Read the Introduction first.



Everything that has happened to us in CFC has prepared us for the New Evangelization.

We have soared and we have been brought low. We have experienced rapid, massive and worldwide evangelization, and we have been humbled by the 2007 crisis. Both experiences are crucial to our formation. We have seen and experienced how to be committed evangelizers, and we have been given the invaluable lessons of Lamentations and of Job, of redemptive suffering, which are all needed requirements to become effective instruments of God (1 Pt 5:6). Pope Benedict XVI brings us to focus on the parable of the mustard seed. “New evangelization cannot mean: immediately attracting the large masses that have distanced themselves from the Church by using new and more refined methods. …. rather, it means to dare, once again and with the humility of the small grain, to leave up to God the when and how it will grow. …. Large things always begin from the small seed, and the mass movements are always ephemeral. …. In other words: The large realities begin in humility.” We have undergone our kenosis, our self-emptying.

To the question “Why does God make it so hard?,”[1] God responds, “I am God, who are you.” Now, like Job, we say, “I have dealt with great things that I do not understand; …. now my eye has seen you. Therefore I disown what I have said, and repent in dust and ashes.” (Job 42:3,5-6). We leave the fruit up to God (1 Cor 3:6), but our part is to give our all, humbly presenting ourselves to God and saying, “Yes Lord, here I am; use me.”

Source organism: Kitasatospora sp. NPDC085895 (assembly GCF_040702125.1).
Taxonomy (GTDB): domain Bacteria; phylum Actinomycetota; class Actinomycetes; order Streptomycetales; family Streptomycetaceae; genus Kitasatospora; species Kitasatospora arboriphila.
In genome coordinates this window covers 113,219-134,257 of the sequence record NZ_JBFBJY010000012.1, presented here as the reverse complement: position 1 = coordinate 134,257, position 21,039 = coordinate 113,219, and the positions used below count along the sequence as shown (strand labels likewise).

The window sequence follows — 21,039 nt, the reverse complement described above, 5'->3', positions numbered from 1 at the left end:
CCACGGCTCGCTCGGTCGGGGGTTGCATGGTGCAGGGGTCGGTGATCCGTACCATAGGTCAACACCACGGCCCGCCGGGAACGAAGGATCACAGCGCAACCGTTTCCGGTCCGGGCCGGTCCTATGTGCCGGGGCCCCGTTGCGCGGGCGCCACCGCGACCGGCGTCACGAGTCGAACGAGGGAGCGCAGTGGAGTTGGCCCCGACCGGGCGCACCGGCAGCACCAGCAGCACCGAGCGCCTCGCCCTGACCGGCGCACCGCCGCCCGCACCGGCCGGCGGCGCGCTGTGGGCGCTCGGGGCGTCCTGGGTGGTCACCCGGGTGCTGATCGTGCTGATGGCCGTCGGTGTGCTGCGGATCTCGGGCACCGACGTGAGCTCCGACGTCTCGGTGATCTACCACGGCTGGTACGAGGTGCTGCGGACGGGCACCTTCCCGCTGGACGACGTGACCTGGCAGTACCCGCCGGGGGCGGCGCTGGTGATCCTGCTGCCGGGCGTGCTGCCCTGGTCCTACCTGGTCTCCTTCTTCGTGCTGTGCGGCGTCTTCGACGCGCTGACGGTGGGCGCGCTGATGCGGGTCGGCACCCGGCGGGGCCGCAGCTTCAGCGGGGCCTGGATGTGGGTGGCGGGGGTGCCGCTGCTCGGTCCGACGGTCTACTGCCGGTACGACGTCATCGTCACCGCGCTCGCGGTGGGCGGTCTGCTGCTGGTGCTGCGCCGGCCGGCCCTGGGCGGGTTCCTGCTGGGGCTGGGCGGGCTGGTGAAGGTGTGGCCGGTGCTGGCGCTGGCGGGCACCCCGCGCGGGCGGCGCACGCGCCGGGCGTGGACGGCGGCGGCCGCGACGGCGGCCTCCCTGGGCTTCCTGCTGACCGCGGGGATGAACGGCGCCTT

Jesus says, “Behold, I make all things new.” (Rev 21:5). New ardor, new methods, new expressions. The New Evangelization. Our part is to be open to the leadings of the Spirit, and place our charism at the service of the Church.

[1] Regarding the challenges of our evangelization and community life.

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